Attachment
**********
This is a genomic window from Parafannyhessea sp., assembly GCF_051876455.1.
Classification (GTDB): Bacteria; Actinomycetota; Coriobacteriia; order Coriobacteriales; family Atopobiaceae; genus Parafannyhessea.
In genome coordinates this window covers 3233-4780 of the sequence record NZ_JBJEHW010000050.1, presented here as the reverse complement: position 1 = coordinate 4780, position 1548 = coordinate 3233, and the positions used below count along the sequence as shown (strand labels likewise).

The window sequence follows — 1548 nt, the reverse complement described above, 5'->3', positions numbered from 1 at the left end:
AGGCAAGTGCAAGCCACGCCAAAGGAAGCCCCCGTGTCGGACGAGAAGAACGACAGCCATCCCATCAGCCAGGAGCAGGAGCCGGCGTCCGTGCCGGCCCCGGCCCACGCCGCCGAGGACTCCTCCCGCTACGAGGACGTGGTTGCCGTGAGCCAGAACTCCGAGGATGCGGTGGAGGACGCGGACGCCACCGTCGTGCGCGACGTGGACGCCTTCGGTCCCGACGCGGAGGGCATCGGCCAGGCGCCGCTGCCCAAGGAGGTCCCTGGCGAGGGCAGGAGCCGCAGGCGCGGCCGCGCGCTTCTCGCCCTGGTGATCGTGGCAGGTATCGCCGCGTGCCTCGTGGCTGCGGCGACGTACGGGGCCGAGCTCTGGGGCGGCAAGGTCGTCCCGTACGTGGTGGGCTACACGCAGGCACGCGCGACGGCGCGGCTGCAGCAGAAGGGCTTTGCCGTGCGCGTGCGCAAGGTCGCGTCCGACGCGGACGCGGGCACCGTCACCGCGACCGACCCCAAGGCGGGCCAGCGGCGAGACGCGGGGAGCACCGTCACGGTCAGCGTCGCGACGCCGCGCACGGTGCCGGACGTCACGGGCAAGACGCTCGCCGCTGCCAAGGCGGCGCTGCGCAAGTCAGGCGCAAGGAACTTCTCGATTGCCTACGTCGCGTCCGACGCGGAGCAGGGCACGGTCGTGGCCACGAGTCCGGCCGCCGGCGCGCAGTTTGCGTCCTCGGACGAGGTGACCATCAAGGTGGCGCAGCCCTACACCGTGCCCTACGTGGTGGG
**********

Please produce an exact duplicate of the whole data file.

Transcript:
This is a genomic window from Parafannyhessea sp., assembly GCF_051876455.1.
Classification (GTDB): Bacteria; Actinomycetota; Coriobacteriia; order Coriobacteriales; family Atopobiaceae; genus Parafannyhessea.
In genome coordinates this window covers 3233-4780 of the sequence record NZ_JBJEHW010000050.1, presented here as the reverse complement: position 1 = coordinate 4780, position 1548 = coordinate 3233, and the positions used below count along the sequence as shown (strand labels likewise).

The window sequence follows — 1548 nt, the reverse complement described above, 5'->3', positions numbered from 1 at the left end:
AGGCAAGTGCAAGCCACGCCAAAGGAAGCCCCCGTGTCGGACGAGAAGAACGACAGCCATCCCATCAGCCAGGAGCAGGAGCCGGCGTCCGTGCCGGCCCCGGCCCACGCCGCCGAGGACTCCTCCCGCTACGAGGACGTGGTTGCCGTGAGCCAGAACTCCGAGGATGCGGTGGAGGACGCGGACGCCACCGTCGTGCGCGACGTGGACGCCTTCGGTCCCGACGCGGAGGGCATCGGCCAGGCGCCGCTGCCCAAGGAGGTCCCTGGCGAGGGCAGGAGCCGCAGGCGCGGCCGCGCGCTTCTCGCCCTGGTGATCGTGGCAGGTATCGCCGCGTGCCTCGTGGCTGCGGCGACGTACGGGGCCGAGCTCTGGGGCGGCAAGGTCGTCCCGTACGTGGTGGGCTACACGCAGGCACGCGCGACGGCGCGGCTGCAGCAGAAGGGCTTTGCCGTGCGCGTGCGCAAGGTCGCGTCCGACGCGGACGCGGGCACCGTCACCGCGACCGACCCCAAGGCGGGCCAGCGGCGAGACGCGGGGAGCACCGTCACGGTCAGCGTCGCGACGCCGCGCACGGTGCCGGACGTCACGGGCAAGACGCTCGCCGCTGCCAAGGCGGCGCTGCGCAAGTCAGGCGCAAGGAACTTCTCGATTGCCTACGTCGCGTCCGACGCGGAGCAGGGCACGGTCGTGGCCACGAGTCCGGCCGCCGGCGCGCAGTTTGCGTCCTCGGACGAGGTGACCATCAAGGTGGCGCAGCCCTACACCGTGCCCTACGTGGTGGG